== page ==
GIFF: Random question: What did you know about Guam before hearing about GIFF?
JOOR: It is strange but I so clearly remember a discussion about Guam. I lived in Tokyo from 2000 to 2002. During that time I spend a lot of time with a dear friend from Colombo. He had recently got married to a lady from Manila and we used to practice our Japanese together after work. One such winter evening, as we were drinking sake in Shinjuku and dreaming about vacations, my friend’s wife suggested we should plan a trip to Philippines and then escape to the blue waters of Guam. I had heard about the island of Guam, an U.S. territory, but it was only after that discussion that I read more about Guam, saw photographs and marked Hagåtña very high in my to visit wish list. Having grown up in a region alienated from mainstream India, I remember being able to spontaneously relate to the social, political and cultural sensitivities of Guam.
GIFF: As a filmmaker, what was the most challenging aspect of producing a documentary with such a widely opinionated topic caught between the crossroads of cultural preservation, human rights and social issues?
JOOR: One year of pre-production research with the help of subject matter experts in India and Documentary Filmmaking at the Film+Digital Media Department of University of California, Santa Cruz, helped me immensely. In the field, though there were occasional threats like floods, landslides, warnings and a dengue epidemic, I was able to travel to remote Adi villages for my exploration and filming. Thankfully, most of the Adis speak Assamese, the language of the valley, also my mother tongue. My interlocutors helped me with unprecedented access to the people, experts, villages, festivals, Kebangs (traditional courts) and Donyi-Polo (philosophy of Sun and the Moon) rituals and the Solung (planting festival) celebrations etc. Thereafter, finding my style/voice and compressing 120 hours of interviews and observational footage to 20 minutes was indeed a challenge.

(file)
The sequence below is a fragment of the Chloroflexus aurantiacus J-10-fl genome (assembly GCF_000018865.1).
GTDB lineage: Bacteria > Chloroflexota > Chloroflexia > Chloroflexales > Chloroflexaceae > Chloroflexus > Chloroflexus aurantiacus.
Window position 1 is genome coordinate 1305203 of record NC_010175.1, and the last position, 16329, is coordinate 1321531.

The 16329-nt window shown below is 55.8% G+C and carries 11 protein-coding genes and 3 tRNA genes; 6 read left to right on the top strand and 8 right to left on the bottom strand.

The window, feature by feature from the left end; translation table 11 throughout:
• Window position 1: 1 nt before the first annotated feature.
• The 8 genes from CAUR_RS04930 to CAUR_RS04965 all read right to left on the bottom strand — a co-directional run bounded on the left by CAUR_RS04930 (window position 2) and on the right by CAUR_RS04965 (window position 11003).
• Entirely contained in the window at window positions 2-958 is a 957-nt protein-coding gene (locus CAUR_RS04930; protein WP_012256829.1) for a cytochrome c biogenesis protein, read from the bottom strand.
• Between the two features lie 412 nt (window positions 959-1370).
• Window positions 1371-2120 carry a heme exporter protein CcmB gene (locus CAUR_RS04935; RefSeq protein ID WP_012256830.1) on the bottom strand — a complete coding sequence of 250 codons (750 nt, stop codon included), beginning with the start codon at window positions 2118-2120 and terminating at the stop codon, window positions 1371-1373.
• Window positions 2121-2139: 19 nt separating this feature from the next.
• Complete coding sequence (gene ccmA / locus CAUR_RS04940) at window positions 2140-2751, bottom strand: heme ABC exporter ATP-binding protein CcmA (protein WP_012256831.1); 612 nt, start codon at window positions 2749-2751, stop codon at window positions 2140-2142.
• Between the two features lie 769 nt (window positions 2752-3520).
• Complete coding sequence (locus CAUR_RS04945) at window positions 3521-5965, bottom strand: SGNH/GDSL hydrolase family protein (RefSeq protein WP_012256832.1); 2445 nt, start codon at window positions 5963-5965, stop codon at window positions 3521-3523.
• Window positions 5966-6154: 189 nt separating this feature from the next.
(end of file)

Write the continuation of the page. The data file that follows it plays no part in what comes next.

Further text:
GIFF: Describe the conscious decision of pursuing and balancing your viewpoints on the matter of the film to accurately portray the story of its subjects to your audiences.
JOOR: The issues faced by the Adis or the people of Arunachal Pradesh or of northeast India are complicated and layered. They are in crossroads; in confluence; and balancing points of views was another challenge. Throughout the production and post production process, I had to be conscious of various perspectives – young/old; men/women; urban/rural; educated/illiterate; people from hills/valleys; pro-dams/anti-dams; pro-local governance/pro-state judiciary; pro-bridge building/anti bridge-building; Adis around the old town of Pasighat/the cosmopolitan mix in the capital city of Itanagar; perspectives of Guwahati/New Delhi and Beijing.
I believe in 24 truths per second. There is always a point of view. I feel I had a unique perspective. I was situated both an insider (an Assamese from the valley who could speak to the Adi brothers and sisters in the hills) and an outsider with an international perspective/not necessarily one of India or China (being away for more than 15 years). So, that helped me focus on letting the Adis, their hills and their rivers tell the story with my narration working mostly as a tool to connect the threads. I do have my own POV regarding the subject. If that was visible, it was intentional, as my position, as someone from the valley downstream, was also made visible as well. Sticking to a ‘poetic’ treatment with a ‘series of encounters’ as the narrative agent, I wanted to stay diegetic (instead of didactic) and portray the depth of the conflict through a fragile hanging bridge instead of sensational show of guns in the border. The feature length version may be a different approach, perhaps more didactic and news like.
GIFF: What do you hope GIFF audiences will get from “Adi | At the Confluence”?
JOOR: I hope you get the feeling that though you are in this beautiful small island in the middle of the Pacific Ocean – you are not alone. You have shared situations in the Adis by the Siang or Assamese by the Brahmaputra, or for that matter with indigenous communities across the world.
GIFF: Is there anything else you’d like to add?
JOOR: I am so excited that the GIFF screenings will take place in The (brand new) Guam museum. I have seen photographs and elegant architecture is impressive. In lot of ways, it is places like Guam, where such museums and archives of peoples and cultures are crucial.
GIFF: Thanks for taking the time, Joor and congratulations again! Is there anything you’re looking forward to most from GIFF 2016?
JOOR: It is unfortunate (for me) that I will not be able to attend the festival. I send my best wishes for a successful festival celebrating your truly diverse portfolio of work by inspiring filmmakers and artivist around the world. I hope I get to visit Guam some day soon!